Benefits of Nuclear on Climate Change, Energy Security and Sustainability

2021 – March

1. US Policy Report on Accelerating Decarbonization, Future Electric Power System, and latest DOE policy on SMR

2. UK Initiative on “Yes to Nuclear Perspective”

  • The New Nuclear Watch Institute (NNWI) has launched a new initiative ‘Yes to Nuclear Perspectives’. This initiative is backed by the Nuclear-21, Nuclear Innovation Alliance (NIA), and World Nuclear Transport Institute (WNTI). The aim is to explore how nuclear science and technology can help mankind to achieve the 17 UN Sustainable Development Goals by the target date of 2030.
  • Welcoming this initiative NNWI Chairman Tim Yeo said “We want to improve the world’s understanding of nuclear power and its far-reaching applications.The benefits of nuclear go far wider than simply the provision of low carbon electricity to tackle climate change. They extend to a wider set of energy services decarbonising transport, heating and industrial applications while continuing bringing high value solutions in agriculture and medicine.”

Click the link below to see the publications released and planned, and other media and events from NNWI:

2021 – Feb

  1. Bill Gates on How to Avoid Climate Disaster

Bill Gates helped usher in the digital revolution at Microsoft, and has spent the decades since exploring – and investing in – innovative solutions to some of the world’s toughest problems – global poverty, disease, and the coronavirus pandemic, which he’s spent nearly $2 billion on. Lately he published a book on How to Avoid Climate Disaster. Listen to his interview with Anderson Cooper on CBS 60 Minutes discussing How to Avoid the Climate Disaster:

His key messages on Nuclear Energy re Climate  Change Mitigation:

    • Of all his green investments, Gates has spent the most time and money pursuing a breakthrough in nuclear energy — arguing it’s key to a zero carbon future.
      • He says he’s a big believer in wind and solar and thinks it can one day provide up to 80% of the country’s electricity, but Gates insists unless we discover an effective way to store and ship wind and solar energy, nuclear power will likely have to do the rest. Energy from nuclear plants can be stored so it’s available when the sun isn’t shining and the wind isn’t blowing…
    • Bill Gates: Nuclear power can be done in a way that none of those failures of the past would recur, because just the physics of how it’s built.
      • I admit, convincing people of that will be almost as hard as actually building it. But since it may be necessary to avoid climate change, we shouldn’t give up.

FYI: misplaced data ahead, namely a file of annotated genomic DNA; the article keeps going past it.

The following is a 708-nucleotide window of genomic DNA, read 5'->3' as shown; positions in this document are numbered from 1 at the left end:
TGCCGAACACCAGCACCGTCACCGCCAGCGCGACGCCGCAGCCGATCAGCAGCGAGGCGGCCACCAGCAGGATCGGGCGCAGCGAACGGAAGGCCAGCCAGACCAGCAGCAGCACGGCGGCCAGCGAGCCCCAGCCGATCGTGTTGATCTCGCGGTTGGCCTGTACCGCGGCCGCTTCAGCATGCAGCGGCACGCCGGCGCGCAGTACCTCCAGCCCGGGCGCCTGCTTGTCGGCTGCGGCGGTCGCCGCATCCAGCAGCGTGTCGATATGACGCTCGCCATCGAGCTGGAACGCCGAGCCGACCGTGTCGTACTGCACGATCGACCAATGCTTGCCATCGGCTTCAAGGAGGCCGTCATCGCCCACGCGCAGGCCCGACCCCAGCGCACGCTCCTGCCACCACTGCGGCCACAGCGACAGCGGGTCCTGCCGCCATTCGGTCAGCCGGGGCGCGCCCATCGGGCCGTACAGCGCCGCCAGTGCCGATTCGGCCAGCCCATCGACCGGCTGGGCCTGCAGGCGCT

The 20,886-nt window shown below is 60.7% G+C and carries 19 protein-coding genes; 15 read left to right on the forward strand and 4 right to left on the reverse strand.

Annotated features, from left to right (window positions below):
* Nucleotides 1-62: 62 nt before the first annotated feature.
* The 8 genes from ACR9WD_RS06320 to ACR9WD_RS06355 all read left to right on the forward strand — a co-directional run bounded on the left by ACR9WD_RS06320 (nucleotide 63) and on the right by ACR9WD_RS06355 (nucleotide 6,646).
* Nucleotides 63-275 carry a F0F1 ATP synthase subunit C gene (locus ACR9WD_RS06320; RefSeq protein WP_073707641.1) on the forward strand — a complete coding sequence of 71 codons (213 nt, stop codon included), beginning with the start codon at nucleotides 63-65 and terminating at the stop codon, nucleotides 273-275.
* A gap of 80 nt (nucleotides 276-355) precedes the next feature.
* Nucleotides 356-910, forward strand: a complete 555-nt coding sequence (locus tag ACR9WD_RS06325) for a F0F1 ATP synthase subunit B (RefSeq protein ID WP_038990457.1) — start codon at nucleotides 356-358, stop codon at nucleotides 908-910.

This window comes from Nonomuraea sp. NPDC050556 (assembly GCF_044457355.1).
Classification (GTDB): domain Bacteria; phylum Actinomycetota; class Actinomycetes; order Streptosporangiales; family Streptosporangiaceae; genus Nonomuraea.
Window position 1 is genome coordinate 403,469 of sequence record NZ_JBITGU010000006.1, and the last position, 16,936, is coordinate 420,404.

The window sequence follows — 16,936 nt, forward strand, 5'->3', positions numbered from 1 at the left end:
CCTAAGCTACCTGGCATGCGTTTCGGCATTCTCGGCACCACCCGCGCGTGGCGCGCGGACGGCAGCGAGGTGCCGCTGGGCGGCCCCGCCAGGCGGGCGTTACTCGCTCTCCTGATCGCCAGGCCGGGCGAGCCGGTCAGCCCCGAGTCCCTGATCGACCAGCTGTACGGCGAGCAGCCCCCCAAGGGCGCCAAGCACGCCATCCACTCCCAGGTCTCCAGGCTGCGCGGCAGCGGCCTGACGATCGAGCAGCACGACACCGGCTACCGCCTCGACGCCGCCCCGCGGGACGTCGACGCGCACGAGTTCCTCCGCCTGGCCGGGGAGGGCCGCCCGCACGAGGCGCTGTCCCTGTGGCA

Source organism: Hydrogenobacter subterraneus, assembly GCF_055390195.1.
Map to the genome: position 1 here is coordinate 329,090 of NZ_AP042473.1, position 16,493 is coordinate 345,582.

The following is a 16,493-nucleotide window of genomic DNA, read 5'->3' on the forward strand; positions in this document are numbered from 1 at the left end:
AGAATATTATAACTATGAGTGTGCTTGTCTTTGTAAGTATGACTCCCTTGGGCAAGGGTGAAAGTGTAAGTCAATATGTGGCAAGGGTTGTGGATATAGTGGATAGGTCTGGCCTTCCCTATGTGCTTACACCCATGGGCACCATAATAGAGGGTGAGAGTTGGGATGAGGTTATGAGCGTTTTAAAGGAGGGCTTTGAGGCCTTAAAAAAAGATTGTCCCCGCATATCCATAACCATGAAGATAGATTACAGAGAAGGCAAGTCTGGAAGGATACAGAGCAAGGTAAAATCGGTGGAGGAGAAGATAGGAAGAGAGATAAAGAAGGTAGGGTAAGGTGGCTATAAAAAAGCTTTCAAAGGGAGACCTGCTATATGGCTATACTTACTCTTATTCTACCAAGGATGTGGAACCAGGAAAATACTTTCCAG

• Anderson Cooper: You’ve been criticized for being a technocrat, saying technology is the only solution for– for tackling climate change. There are other people that say, “Look, the solutions are already there. It’s just government policy is what really needs to be focused on.

Bill Gates: I wish that was true. I wish all this funding of these companies wasn’t necessary at all. 

    • Without innovation, we will not solve climate change. We won’t even come close.
    • He says in the next 30 years we need scientific breakthroughs, technological innovations and global cooperation on a scale the world has never seen.

In another Interview, he commented on the Texas massive power outages due to winter storms: the future climate crisis will create severe extreme weather patterns that we were not used to, therefore  sources of energy that aren’t weather-dependent, but are green, like nuclear will be important.

Bill Gates says Texas Gov. Greg Abbott’s explanation for power outages is ‘actually wrong’ (

ANDY SERWER: This recent storm has caused massive power outages in Texas. And the state’s governor, Greg Abbott, blamed frozen wind turbines and said it shows the Green New Deal would “be a deadly deal for the United States.” How would you respond to that, Bill?

BILL GATES: Well, in terms of the current situation, you know, he’s actually wrong. The wind turbines– you can make sure they can deal with the cold. It probably wasn’t anticipated for the wind turbines that far south. But, you know, the ones up in Iowa and North Dakota are– do have the ability to not freeze up.

Actually, the main capacity that’s gone out in Texas is not the wind. It’s actually some of the natural gas plants that were also not ready for these super cold temperatures. So even though, you know, viewing this as an attack on renewable energies, in this case, is wrong, in fact, the point he’s making, which is that as you rely more and more on wind and solar, that reliability will be a challenge and you need– you’ll need three things to maintain reliability while driving renewables over 80%–

One is more transmission. So we have an open source model. We’re going to show that if Texas had had slightly more on a connection, they wouldn’t have had a problem.

The second is energy storage— still hard to store these amounts of energy. And finally, sources of energy that aren’t weather-dependent, but are green, like nuclear– and so those three will be an important part of the zero-emission electricity system.